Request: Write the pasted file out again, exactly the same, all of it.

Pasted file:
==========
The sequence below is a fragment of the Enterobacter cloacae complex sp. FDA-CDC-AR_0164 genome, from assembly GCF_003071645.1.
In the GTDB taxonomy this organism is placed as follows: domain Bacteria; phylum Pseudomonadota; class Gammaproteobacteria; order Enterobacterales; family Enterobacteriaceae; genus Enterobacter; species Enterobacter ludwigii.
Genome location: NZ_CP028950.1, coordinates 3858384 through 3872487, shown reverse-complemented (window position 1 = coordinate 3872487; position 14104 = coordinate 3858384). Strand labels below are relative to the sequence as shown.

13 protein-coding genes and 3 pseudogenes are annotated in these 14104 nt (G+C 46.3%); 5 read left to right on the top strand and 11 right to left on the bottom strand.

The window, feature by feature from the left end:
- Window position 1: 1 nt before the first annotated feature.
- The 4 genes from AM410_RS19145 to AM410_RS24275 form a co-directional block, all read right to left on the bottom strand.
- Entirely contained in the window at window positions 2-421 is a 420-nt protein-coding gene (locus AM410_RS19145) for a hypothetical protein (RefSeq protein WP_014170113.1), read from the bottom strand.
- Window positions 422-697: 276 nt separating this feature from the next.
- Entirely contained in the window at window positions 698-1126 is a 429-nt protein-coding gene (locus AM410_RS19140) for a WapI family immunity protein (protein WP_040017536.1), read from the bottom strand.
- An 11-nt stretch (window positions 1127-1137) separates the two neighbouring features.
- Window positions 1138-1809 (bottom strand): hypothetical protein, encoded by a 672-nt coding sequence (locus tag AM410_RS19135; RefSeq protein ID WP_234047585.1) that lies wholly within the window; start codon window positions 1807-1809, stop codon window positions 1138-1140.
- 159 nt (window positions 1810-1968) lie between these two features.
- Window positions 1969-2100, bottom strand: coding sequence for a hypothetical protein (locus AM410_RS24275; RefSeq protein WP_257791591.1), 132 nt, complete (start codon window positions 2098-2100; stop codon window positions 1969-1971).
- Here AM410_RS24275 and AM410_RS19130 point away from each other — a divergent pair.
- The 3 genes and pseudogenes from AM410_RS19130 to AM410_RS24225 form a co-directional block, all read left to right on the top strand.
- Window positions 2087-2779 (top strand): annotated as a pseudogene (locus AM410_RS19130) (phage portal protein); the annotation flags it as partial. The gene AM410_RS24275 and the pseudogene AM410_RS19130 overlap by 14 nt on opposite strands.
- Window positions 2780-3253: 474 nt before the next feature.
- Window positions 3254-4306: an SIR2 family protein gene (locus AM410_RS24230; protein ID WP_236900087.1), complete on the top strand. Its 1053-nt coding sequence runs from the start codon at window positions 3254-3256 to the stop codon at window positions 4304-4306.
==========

The sequence below is a fragment of the Enterobacter cloacae complex sp. FDA-CDC-AR_0164 genome, from assembly GCF_003071645.1.
In the GTDB taxonomy this organism is placed as follows: domain Bacteria; phylum Pseudomonadota; class Gammaproteobacteria; order Enterobacterales; family Enterobacteriaceae; genus Enterobacter; species Enterobacter ludwigii.
Genome location: NZ_CP028950.1, coordinates 3858384 through 3872487, shown reverse-complemented (window position 1 = coordinate 3872487; position 14104 = coordinate 3858384). Strand labels below are relative to the sequence as shown.

13 protein-coding genes and 3 pseudogenes are annotated in these 14104 nt (G+C 46.3%); 5 read left to right on the top strand and 11 right to left on the bottom strand.

The window, feature by feature from the left end:
- Window position 1: 1 nt before the first annotated feature.
- The 4 genes from AM410_RS19145 to AM410_RS24275 form a co-directional block, all read right to left on the bottom strand.
- Entirely contained in the window at window positions 2-421 is a 420-nt protein-coding gene (locus AM410_RS19145) for a hypothetical protein (RefSeq protein WP_014170113.1), read from the bottom strand.
- Window positions 422-697: 276 nt separating this feature from the next.
- Entirely contained in the window at window positions 698-1126 is a 429-nt protein-coding gene (locus AM410_RS19140) for a WapI family immunity protein (protein WP_040017536.1), read from the bottom strand.
- An 11-nt stretch (window positions 1127-1137) separates the two neighbouring features.
- Window positions 1138-1809 (bottom strand): hypothetical protein, encoded by a 672-nt coding sequence (locus tag AM410_RS19135; RefSeq protein ID WP_234047585.1) that lies wholly within the window; start codon window positions 1807-1809, stop codon window positions 1138-1140.
- 159 nt (window positions 1810-1968) lie between these two features.
- Window positions 1969-2100, bottom strand: coding sequence for a hypothetical protein (locus AM410_RS24275; RefSeq protein WP_257791591.1), 132 nt, complete (start codon window positions 2098-2100; stop codon window positions 1969-1971).
- Here AM410_RS24275 and AM410_RS19130 point away from each other — a divergent pair.
- The 3 genes and pseudogenes from AM410_RS19130 to AM410_RS24225 form a co-directional block, all read left to right on the top strand.
- Window positions 2087-2779 (top strand): annotated as a pseudogene (locus AM410_RS19130) (phage portal protein); the annotation flags it as partial. The gene AM410_RS24275 and the pseudogene AM410_RS19130 overlap by 14 nt on opposite strands.
- Window positions 2780-3253: 474 nt before the next feature.
- Window positions 3254-4306: an SIR2 family protein gene (locus AM410_RS24230; protein ID WP_236900087.1), complete on the top strand. Its 1053-nt coding sequence runs from the start codon at window positions 3254-3256 to the stop codon at window positions 4304-4306.